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Sant'Ambrogio di Torino, Italy

Boiero D.,Gamut Srl | Calzoni C.,Gamut Srl | Socco L.V.,Polytechnic University of Turin
73rd European Association of Geoscientists and Engineers Conference and Exhibition 2011: Unconventional Resources and the Role of Technology. Incorporating SPE EUROPEC 2011 | Year: 2011

We present here a joint inversion method to build P- and S-wave velocity models from surface-wave and P-wave refraction data, specifically designed to deal with laterally varying layered environments which can present strong velocity contrasts with depth. In this case, a smooth minimum-structure inversion produces smooth models even for geological models, which are overall layered. The proposed algorithm is also able to incorporate a-priori information available over the site and any physical law to link model parameters. This method presents advantages with respect to individual surface wave analysis and refraction tomography since it imposes internal consistency for all the model parameters, reducing the required a-priori assumptions and the ill-ness of the two methods. We describe the algorithm and we show its application to synthetic and field datasets. Source


Piga C.,University of Cagliari | Piroddi L.,University of Cagliari | Pompianu E.,University of Sassari | Ranieri G.,University of Cagliari | And 2 more authors.
Remote Sensing | Year: 2014

In this paper, the authors present a recent integrated survey carried out on an archaeological urban site, generally free of buildings, except some temporary structures related to excavated areas where multi-chamber tombs were found. The two methods used to investigate this site were thermal infrared and ground penetrating radar (GPR). The thermography was carried out with the sensor mounted under a helium balloon simultaneously with a photographic camera. In order to have a synthetic view of the surface thermal behavior, a simplified version of the existing night thermal gradient algorithm was applied. By this approach, we have a wide extension of thermal maps due to the balloon oscillation, because we are able to compute the maps despite collecting few acquisition samples. By the integration of GPR and the thermal imaging, we can evaluate the depth of the thermal influence of possible archaeological targets, such as buried Punic tombs or walls belonging to the succeeding medieval buildings, which have been subsequently destroyed. The thermal anomalies present correspondences to the radar time slices obtained from 30 to 50 cm. OPEN ACCESS Furthermore, by superimposing historical aerial pictures on the GPR and thermal imaging data, we can identify these anomalies as the foundations of the destroyed buildings. © 2014 by the authors. Source


Stocco S.,Gamut Srl | Castiglia C.,Golder Associates | Mainero D.,Acea Ambiente
Coupled Phenomena in Environmental Geotechnics: From Theoretical and Experimental Research to Practical Applications - Proceedings of the International Symposium, ISSMGE TC 215 | Year: 2013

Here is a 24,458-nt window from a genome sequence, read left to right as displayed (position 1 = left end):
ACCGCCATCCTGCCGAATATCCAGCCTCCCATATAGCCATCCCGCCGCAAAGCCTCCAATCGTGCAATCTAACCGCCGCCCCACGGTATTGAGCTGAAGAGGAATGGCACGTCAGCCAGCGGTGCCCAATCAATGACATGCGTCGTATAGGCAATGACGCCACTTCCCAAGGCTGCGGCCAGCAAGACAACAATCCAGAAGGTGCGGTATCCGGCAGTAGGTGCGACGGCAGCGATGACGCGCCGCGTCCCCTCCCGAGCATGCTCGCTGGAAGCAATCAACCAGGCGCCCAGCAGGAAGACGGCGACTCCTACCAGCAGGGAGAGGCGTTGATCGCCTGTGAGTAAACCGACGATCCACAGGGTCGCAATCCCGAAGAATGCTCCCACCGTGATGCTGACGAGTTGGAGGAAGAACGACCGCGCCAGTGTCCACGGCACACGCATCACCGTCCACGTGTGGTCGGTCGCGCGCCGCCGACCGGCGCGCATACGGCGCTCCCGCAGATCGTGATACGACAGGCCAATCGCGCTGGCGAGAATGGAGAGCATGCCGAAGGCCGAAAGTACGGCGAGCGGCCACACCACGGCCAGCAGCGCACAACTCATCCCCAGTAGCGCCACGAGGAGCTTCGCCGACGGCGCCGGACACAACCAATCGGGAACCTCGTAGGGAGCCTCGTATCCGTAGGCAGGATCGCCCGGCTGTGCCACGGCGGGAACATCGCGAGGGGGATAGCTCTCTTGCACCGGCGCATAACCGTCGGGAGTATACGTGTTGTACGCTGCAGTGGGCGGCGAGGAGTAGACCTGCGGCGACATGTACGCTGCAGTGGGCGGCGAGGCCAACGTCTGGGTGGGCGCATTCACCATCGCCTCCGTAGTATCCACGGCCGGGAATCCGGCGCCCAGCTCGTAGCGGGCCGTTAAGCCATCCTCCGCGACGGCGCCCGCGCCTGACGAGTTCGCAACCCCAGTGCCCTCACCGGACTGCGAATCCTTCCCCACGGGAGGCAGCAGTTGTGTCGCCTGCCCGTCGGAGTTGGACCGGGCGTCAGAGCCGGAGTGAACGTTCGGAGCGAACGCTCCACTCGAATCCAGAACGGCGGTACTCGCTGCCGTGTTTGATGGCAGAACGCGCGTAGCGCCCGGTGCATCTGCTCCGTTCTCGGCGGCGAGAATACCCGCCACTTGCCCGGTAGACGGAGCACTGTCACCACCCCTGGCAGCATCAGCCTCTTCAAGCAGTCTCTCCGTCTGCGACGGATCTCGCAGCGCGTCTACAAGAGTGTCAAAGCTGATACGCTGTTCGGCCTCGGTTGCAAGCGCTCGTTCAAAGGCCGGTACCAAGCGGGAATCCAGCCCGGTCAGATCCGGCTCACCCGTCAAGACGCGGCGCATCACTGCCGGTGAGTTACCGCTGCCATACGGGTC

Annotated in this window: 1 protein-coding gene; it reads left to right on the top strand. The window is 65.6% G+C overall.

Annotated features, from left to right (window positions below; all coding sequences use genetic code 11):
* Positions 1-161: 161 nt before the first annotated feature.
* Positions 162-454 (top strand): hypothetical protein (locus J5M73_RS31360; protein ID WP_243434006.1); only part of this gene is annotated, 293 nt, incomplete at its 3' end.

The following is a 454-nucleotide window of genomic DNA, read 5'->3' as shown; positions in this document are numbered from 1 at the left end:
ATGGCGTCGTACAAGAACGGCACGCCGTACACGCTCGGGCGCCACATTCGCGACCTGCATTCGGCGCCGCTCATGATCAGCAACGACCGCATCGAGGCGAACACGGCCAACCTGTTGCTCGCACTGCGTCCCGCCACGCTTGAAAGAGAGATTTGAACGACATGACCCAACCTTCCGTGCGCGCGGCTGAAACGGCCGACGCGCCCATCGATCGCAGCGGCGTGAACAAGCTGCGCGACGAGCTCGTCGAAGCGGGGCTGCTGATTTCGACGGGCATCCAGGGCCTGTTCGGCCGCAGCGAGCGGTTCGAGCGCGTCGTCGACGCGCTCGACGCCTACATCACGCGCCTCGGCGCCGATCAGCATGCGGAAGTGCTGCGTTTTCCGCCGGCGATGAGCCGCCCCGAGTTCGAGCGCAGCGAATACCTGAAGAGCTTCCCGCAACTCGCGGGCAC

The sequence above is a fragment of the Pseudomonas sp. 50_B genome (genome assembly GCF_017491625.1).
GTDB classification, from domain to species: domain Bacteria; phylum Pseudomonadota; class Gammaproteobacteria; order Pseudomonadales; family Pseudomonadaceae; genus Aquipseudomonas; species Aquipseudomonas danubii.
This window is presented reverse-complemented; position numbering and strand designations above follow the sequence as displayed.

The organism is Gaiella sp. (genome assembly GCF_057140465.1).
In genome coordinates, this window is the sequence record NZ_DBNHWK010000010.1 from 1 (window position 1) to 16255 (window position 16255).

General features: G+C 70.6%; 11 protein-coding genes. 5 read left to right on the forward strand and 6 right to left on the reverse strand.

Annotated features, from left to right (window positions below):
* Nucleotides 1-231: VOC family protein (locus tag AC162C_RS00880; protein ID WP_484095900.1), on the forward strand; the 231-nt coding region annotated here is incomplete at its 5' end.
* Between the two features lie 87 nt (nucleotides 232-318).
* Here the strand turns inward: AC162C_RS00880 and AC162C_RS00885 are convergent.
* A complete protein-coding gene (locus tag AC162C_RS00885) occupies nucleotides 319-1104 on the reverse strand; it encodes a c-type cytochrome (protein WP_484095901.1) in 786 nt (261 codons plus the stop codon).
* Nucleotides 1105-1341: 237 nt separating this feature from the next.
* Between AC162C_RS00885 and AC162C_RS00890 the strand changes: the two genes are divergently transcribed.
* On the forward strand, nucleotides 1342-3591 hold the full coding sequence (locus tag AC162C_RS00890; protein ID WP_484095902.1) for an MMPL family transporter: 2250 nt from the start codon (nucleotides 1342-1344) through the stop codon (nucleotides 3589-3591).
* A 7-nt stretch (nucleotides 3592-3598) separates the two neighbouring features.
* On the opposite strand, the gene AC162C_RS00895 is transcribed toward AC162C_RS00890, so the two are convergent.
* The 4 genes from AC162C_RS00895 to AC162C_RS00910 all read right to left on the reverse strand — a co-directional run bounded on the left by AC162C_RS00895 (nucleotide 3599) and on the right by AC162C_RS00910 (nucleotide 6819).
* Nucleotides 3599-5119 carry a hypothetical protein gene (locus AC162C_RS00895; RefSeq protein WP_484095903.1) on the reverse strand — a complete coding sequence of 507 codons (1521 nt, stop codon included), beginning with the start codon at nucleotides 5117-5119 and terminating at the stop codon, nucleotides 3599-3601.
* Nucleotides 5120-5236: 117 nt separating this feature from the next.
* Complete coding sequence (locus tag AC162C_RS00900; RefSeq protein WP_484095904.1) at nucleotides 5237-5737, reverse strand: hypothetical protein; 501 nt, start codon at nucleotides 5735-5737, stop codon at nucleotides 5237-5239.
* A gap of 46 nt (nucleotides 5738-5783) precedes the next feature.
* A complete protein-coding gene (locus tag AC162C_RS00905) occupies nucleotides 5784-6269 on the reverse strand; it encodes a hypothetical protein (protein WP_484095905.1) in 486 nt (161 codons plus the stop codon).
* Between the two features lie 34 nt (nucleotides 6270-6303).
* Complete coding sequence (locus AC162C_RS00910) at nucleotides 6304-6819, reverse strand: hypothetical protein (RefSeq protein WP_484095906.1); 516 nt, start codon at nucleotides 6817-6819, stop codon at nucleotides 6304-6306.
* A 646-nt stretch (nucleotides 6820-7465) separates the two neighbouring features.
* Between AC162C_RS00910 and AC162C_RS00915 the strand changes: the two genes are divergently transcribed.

Acea Pinerolese Industriale (Acea) has presented a change to the final closure design of the "Torrione 4" MSW landfill in order to be able to fill the additional volume freed by waste settlements developed during construction. Since Torrione 4 landfill is a "piggybacking" expansion of a previous landfill, separated by a clay liner, Acea has been requestedto estimate the settlements inducedonthe clay liner by the waste deposition and thus be able to evaluate the total occupied volume. As non-invasive methods were needed, seismic investigation based on SWM (Surface Waves Method) has been carried out in order to confirm analytical predictions of the settlements at liner level, calculated using common design approaches such as Sowers (1973). This methodology has allowed the contact between the expansion and the previous landfill to be identified, confirming the analytical predictions. © 2013 Taylor & Francis Group. Source


Boiero D.,Polytechnic University of Turin | Boiero D.,WesternGeco | Socco L.V.,Polytechnic University of Turin | Stocco S.,Gamut Srl | Wisen R.,Danmark A/S
Leading Edge | Year: 2013

Rayleigh-wave analysis is nowadays a standard tool for retrieving near-surface S-wave velocity models. The method, usually based on the inversion of surface-wave dispersion curves adopting a 1D forward operator, is most often applied to laterally varying sites and often on long and continuous seismic lines. The processing is performed using one of many available wavefield-transform techniques and results in several local dispersion curves estimated along the survey line. The dispersion curves are inverted to provide local S-wave velocity models which are merged to reconstruct 2D/3D structures. © 2013 © 2013 by The Society of Exploration Geophysicists. Source


Wisen R.,Ramboll | Boiero D.,Gamut Srl | Maraschini M.,Polytechnic University of Turin | Socco L.V.,Polytechnic University of Turin
72nd European Association of Geoscientists and Engineers Conference and Exhibition 2010: A New Spring for Geoscience. Incorporating SPE EUROPEC 2010 | Year: 2010

Shear wave velocity models can be built through surface wave analysis. For the presented field case, preliminary data analysis has evidenced the possibility of retrieving several modes of vibration of Rayleigh waves and This suggest the use of a multimodal inversion algorithm to estimate a pseudo-3D shear wave velocity model. The full analysis has been performed starting from a preliminary Monte Carlo inversion applied on the representative dispersion curves. After the Monte Carlo inversion, which provides a consistent 1D reference model for each line, the dispersion curves have been inverted simultaneously adopting a linearised laterally constrained inversion (LCI) to obtain a pseudo-3D shear wave velocity model. © 2010, European Association of Geoscientists and Engineers. Source

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